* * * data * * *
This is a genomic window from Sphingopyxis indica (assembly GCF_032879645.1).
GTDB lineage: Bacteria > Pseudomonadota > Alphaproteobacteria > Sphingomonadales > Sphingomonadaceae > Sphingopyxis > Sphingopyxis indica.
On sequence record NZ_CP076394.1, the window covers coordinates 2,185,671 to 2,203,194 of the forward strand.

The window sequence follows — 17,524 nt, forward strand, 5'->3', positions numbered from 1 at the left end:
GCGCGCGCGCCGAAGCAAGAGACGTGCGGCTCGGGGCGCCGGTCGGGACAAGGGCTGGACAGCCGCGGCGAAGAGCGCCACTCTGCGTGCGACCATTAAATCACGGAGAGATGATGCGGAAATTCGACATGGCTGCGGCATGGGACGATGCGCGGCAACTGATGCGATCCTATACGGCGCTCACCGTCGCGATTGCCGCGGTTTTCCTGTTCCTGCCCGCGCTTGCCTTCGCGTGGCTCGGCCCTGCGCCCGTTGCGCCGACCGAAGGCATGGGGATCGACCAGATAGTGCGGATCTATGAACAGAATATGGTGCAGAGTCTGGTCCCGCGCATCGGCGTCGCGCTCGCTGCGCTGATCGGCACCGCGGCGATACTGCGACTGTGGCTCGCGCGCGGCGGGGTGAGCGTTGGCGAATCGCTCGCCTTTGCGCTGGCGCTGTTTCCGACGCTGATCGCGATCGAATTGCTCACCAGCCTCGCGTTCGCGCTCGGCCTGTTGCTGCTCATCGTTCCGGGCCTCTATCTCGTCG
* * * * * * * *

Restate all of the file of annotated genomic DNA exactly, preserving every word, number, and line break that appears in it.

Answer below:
This is a genomic window from Sphingopyxis indica (assembly GCF_032879645.1).
GTDB lineage: Bacteria > Pseudomonadota > Alphaproteobacteria > Sphingomonadales > Sphingomonadaceae > Sphingopyxis > Sphingopyxis indica.
On sequence record NZ_CP076394.1, the window covers coordinates 2,185,671 to 2,203,194 of the forward strand.

The window sequence follows — 17,524 nt, forward strand, 5'->3', positions numbered from 1 at the left end:
GCGCGCGCGCCGAAGCAAGAGACGTGCGGCTCGGGGCGCCGGTCGGGACAAGGGCTGGACAGCCGCGGCGAAGAGCGCCACTCTGCGTGCGACCATTAAATCACGGAGAGATGATGCGGAAATTCGACATGGCTGCGGCATGGGACGATGCGCGGCAACTGATGCGATCCTATACGGCGCTCACCGTCGCGATTGCCGCGGTTTTCCTGTTCCTGCCCGCGCTTGCCTTCGCGTGGCTCGGCCCTGCGCCCGTTGCGCCGACCGAAGGCATGGGGATCGACCAGATAGTGCGGATCTATGAACAGAATATGGTGCAGAGTCTGGTCCCGCGCATCGGCGTCGCGCTCGCTGCGCTGATCGGCACCGCGGCGATACTGCGACTGTGGCTCGCGCGCGGCGGGGTGAGCGTTGGCGAATCGCTCGCCTTTGCGCTGGCGCTGTTTCCGACGCTGATCGCGATCGAATTGCTCACCAGCCTCGCGTTCGCGCTCGGCCTGTTGCTGCTCATCGTTCCGGGCCTCTATCTCGTCG